Growing conditions for corn and soybeans continue to be good to excellent in most areas of southern Minnesota. However, there are some locations starting to get a little on the dry side, with the warm temperatures, strong winds and limited rainfall that have existed in some portions of the region. Most rainfall events in recent weeks have been quite spotty, leaving some areas somewhat short of needed moisture. However, very good levels of stored soil moisture exist in most areas at this point of the growing season. There has been some hail damage reported to crops in some areas, though most of the crop damage has not been widespread.
The early planted corn is now 30-36 in. tall, which is well ahead of normal for early June, and probably among the best ever in many areas of south central Minnesota. Most soybeans in the region are also well ahead of normal development for early June. The rapid development of the 2007 corn and soybean crop has been due to a combination of early planting dates, good planting conditions, adequate soil moisture, and above normal temperatures early in the growing season. In some areas of extreme southern Minnesota crops are not quite as far advanced, due to somewhat later planting dates that resulted from wetter field conditions in late April and early May.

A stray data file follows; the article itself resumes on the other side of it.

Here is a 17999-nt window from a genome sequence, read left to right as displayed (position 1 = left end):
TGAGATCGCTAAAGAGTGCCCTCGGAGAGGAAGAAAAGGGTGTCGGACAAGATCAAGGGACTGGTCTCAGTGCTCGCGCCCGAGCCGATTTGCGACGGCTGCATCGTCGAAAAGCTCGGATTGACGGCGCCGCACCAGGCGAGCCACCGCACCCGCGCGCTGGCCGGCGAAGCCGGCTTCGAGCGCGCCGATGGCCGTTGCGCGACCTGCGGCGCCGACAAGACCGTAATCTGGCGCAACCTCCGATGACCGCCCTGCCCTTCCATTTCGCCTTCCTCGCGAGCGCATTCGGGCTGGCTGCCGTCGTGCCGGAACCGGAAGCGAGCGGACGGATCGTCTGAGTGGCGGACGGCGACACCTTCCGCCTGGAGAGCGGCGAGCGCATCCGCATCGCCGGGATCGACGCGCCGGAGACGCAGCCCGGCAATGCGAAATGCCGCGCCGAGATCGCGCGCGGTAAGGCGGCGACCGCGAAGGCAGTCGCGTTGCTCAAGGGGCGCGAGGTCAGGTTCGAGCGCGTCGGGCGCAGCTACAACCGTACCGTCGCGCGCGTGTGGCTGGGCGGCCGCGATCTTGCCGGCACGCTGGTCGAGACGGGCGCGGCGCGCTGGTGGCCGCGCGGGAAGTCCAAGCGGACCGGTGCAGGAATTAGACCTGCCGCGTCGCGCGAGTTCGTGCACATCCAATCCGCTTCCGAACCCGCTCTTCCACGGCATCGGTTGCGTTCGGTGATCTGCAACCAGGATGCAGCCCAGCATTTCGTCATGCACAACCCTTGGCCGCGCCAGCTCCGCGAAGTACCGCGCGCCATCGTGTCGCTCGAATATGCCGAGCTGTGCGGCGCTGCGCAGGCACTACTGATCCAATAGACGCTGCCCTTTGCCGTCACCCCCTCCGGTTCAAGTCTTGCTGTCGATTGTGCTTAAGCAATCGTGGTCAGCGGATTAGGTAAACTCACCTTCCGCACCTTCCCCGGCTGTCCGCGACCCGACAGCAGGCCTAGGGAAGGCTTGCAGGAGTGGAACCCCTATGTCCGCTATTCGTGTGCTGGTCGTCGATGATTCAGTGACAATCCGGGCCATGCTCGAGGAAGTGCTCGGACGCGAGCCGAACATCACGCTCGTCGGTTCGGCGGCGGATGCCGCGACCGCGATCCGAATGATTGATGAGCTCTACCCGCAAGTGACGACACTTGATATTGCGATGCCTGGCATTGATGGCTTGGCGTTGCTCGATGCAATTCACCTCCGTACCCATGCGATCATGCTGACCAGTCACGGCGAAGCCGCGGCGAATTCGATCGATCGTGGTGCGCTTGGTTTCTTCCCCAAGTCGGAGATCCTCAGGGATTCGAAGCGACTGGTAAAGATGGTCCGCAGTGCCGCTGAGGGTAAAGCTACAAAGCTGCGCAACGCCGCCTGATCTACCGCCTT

Ethanol Production Continues To Grow
Total U.S. ethanol production in March 2007 was almost 11.9 million barrels of ethanol, or an average production of 384,000 barrels of ethanol per day. This compares to total U.S. ethanol production of 10.8 million barrels in February 2007 and 9.3 million barrels in March 2006. In the near-term, ethanol demand should remain quite strong as ethanol consumption on a monthly basis continues to outpace production. Ethanol demand in March 2007 was about 12.8 million barrels, which is about .90 million barrels greater that the March ethanol production level. Currently, there are 120 ethanol plants operating in the U.S., producing approximately 6.2 billion gallons of ethanol annually. There are 85 ethanol plants that are either under construction or adding capacity, which will add an additional 6.4 billion gallons to the U.S. ethanol production capacity by early 2009.
Editor’s note: Kent Thiesse is a former University of Minnesota Extension educator and now is Vice President of MinnStar Bank, Lake Crystal, MN. You can contact him at 507-726-2137 or via e-mail at email@example.com.